South Sudan, which declared independence on July 9 under a 2005 peace deal that ended decades of civil war, said last Monday it had started circulating its new South Sudan pound, pegging it one-to-one with Sudan's existing pound .
In a brief statement, the northern central bank said the new currency would go into circulation on Sunday.
It previously said it would take up to three months to replace the old Sudanese pound, describing the currency move as "precautionary measure" following the southern plans.
The Sudanese pound has been falling on the black market in Khartoum for weeks as economists say foreign currency inflows needed for imports will decline alongside falling oil revenues.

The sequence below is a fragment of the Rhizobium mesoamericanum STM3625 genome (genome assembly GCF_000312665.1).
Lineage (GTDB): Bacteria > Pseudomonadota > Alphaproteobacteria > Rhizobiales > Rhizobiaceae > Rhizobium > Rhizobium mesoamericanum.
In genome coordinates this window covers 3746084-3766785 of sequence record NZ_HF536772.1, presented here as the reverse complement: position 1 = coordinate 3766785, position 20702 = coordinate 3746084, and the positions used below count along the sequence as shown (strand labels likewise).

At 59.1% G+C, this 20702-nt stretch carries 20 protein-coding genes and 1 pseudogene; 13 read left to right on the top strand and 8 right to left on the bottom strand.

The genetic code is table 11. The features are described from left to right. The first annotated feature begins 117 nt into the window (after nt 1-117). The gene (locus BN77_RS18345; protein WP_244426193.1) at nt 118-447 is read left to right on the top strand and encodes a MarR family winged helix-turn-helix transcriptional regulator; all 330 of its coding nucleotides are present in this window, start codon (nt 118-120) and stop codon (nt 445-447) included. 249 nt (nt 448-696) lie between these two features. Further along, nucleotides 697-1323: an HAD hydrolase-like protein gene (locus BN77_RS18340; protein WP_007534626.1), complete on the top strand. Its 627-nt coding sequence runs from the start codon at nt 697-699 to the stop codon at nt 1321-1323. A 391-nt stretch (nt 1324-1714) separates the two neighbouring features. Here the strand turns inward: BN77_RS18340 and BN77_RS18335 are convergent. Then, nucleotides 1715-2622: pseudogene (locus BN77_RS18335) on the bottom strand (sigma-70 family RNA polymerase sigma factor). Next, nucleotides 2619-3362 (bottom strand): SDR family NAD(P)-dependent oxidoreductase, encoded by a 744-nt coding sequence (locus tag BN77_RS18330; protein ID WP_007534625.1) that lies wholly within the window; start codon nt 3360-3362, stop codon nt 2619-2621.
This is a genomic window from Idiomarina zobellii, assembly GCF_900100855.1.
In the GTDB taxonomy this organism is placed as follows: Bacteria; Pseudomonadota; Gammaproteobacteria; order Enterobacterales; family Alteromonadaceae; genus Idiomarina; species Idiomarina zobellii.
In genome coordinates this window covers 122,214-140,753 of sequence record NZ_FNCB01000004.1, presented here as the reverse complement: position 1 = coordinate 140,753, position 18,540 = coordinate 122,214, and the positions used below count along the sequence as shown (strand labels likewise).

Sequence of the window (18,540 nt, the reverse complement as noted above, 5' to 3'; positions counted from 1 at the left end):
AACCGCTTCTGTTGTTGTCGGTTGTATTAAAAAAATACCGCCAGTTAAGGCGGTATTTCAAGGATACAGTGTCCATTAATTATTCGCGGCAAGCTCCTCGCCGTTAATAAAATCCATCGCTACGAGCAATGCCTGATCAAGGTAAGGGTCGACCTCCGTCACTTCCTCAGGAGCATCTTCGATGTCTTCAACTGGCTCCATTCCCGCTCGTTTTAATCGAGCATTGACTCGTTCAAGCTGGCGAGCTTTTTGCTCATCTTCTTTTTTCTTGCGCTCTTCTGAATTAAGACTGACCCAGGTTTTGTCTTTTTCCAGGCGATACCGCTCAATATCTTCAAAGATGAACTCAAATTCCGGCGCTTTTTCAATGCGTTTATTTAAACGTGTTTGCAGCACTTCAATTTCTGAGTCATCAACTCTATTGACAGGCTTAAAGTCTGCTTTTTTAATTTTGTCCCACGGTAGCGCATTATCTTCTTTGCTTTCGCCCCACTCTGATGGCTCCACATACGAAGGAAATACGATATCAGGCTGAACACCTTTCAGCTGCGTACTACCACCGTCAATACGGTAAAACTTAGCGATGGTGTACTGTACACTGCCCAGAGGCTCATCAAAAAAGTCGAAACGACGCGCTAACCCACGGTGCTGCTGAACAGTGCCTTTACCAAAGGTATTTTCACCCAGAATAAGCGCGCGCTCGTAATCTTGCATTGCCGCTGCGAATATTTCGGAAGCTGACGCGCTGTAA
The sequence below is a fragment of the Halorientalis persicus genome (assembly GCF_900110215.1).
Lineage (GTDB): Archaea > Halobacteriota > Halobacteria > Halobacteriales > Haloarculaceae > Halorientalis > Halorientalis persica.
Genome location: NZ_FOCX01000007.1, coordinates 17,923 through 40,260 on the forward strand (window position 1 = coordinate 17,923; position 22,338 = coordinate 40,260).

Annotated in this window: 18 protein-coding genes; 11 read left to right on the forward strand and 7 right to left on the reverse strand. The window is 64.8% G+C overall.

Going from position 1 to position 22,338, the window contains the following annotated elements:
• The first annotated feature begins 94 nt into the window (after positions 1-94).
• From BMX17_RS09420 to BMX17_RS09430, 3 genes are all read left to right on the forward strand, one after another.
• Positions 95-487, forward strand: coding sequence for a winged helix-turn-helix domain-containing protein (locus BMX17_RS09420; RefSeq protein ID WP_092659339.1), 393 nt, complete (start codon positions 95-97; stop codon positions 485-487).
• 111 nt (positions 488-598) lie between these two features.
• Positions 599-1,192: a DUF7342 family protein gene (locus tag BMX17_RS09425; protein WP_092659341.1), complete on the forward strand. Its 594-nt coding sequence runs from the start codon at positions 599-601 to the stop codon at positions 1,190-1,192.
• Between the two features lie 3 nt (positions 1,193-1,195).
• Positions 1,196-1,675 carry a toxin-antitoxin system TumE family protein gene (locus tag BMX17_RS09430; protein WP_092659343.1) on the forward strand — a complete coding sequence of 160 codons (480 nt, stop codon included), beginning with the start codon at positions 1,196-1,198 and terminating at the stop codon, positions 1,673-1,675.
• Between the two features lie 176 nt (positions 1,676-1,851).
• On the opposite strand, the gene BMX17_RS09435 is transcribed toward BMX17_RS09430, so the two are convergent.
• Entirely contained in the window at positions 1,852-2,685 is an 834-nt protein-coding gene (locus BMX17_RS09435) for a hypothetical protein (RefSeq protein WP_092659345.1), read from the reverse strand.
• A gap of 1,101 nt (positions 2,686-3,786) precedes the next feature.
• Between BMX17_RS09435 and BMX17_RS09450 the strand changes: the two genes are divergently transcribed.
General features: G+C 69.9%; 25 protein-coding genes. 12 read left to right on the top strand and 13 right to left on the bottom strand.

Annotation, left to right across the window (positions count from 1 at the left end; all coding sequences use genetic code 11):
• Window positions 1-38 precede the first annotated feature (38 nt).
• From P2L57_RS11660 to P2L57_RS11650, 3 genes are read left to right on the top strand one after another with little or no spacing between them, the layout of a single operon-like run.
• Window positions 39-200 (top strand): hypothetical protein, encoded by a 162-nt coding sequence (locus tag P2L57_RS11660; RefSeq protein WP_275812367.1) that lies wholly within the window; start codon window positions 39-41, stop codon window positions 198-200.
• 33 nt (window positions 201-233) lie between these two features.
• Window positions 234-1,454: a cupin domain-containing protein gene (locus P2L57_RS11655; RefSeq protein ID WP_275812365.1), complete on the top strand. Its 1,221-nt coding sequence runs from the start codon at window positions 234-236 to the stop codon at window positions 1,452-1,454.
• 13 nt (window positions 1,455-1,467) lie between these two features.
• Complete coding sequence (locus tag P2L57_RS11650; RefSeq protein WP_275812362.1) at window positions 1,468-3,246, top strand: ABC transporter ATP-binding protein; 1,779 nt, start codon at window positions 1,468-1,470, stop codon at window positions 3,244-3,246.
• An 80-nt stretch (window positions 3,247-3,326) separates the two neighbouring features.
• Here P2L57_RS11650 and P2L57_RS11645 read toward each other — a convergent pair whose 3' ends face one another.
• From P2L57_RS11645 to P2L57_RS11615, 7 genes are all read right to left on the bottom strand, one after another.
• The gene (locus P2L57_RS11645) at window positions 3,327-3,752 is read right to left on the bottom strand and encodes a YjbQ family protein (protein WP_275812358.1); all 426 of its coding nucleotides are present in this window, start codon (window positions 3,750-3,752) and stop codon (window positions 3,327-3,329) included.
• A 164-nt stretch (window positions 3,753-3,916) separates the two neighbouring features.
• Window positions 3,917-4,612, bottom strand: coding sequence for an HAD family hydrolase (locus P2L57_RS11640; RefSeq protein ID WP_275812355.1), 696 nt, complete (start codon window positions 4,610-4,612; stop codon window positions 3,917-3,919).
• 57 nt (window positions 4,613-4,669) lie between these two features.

The old pound has also fallen in the south on worries the old notes will be worthless if both countries do not reach an agreement to coordinate their currency launches.
The south took about 75 percent of Sudan's 500,000 barrel-a-day oil reserves with it when it left.
North and South Sudan have yet to work out a large range of issues from sharing oil revenues to ending violence in some parts of the joint border.